Also called Aldis lamps, signal lamps permitted bomber crews to communicate between aircraft using Morse code and without using the radio.  Color filters, like those on display, could also be attached for prearranged signals.



M8 Flare Gun

Different colored flares could be fired from the aircraft to indicate various prearranged signals, such as declaring an emergency landing, notifying there are wounded on board, or to identify the aircraft as friendly.


Recognition instructions for November 4-5, 1942, showing the correct flare cartridge colors, what Morse code letters to flash, and what color filter to be used in a signal lamp.




Life at 25,000 Feet

US Army Air Forces heavy bombers in Europe typically flew at 20,000 to 30,000 feet to reduce vulnerability to antiaircraft fire.  Flying many hours at high altitude in unpressurized aircraft, however, created other hazards for the crews.





At 25,000 feet, a crewman without supplemental oxygen passed out in 3-5 minutes, followed by death soon after.  At high altitude, crewmen needed supplemental oxygen at all times—malfunctions, such as blocked hoses and frozen oxygen masks, killed some Airmen.









Oxygen Mask

The mask on display was a typical type used in 1944, which by then also contained an integral microphone.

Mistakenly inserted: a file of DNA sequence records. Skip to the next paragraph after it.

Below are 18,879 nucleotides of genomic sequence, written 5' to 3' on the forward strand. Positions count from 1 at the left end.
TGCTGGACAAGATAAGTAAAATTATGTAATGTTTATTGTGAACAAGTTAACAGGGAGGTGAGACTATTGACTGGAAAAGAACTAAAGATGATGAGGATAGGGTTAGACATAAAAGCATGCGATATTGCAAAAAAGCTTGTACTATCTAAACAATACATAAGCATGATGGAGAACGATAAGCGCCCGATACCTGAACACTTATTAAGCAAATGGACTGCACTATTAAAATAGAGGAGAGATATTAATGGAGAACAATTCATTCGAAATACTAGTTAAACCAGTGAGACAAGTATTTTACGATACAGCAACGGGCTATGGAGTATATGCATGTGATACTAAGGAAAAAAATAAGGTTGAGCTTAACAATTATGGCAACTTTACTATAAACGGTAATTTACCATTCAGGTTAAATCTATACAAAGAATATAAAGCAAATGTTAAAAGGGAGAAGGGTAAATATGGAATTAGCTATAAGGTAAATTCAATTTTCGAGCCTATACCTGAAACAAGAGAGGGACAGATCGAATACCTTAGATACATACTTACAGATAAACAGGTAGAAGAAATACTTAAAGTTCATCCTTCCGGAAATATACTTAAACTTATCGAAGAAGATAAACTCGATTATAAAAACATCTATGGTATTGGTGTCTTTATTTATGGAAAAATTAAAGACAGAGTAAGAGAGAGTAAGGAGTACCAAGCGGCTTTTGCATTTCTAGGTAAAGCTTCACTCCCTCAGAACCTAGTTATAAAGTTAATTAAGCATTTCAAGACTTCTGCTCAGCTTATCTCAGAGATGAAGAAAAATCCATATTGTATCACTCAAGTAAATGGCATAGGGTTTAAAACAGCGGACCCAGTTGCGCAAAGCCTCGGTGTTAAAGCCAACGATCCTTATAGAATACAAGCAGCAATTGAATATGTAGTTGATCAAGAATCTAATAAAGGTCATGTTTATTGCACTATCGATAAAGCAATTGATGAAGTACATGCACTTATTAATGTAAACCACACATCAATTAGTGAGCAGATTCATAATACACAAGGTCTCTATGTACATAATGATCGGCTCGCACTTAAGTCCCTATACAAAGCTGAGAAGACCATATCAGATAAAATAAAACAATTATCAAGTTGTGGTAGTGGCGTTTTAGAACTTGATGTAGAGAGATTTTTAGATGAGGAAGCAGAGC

Oxygen Regulator

Each crew station contained a regulator that connected the mask to the aircraft’s oxygen system.



Walkaround Bottle

Crewmen plugged their oxygen masks into a “walkaround bottle” to carry with them when they moved around the aircraft.  These bottles contained about 12 minutes of oxygen.




Bailout Bottle

                                          A bailout bottle, which was attached to the parachute harness or strapped to a leg, provided enough oxygen to drift down to a                                                                  safe altitude.




Aircraft Oxygen Tank

A heavy bomber carried several oxygen tanks to supply the aircraft’s system.  If damaged, the pressurized oxygen released created a serious fire hazard.











Fighting the Cold

With temperatures as low as 50 degrees below zero Fahrenheit at high altitude, frostbite from the bitter cold was a constant danger.  The B-17’s heating system kept the cockpit warm, but it was not effective at other crew stations.  The B-24’s heating system was no better.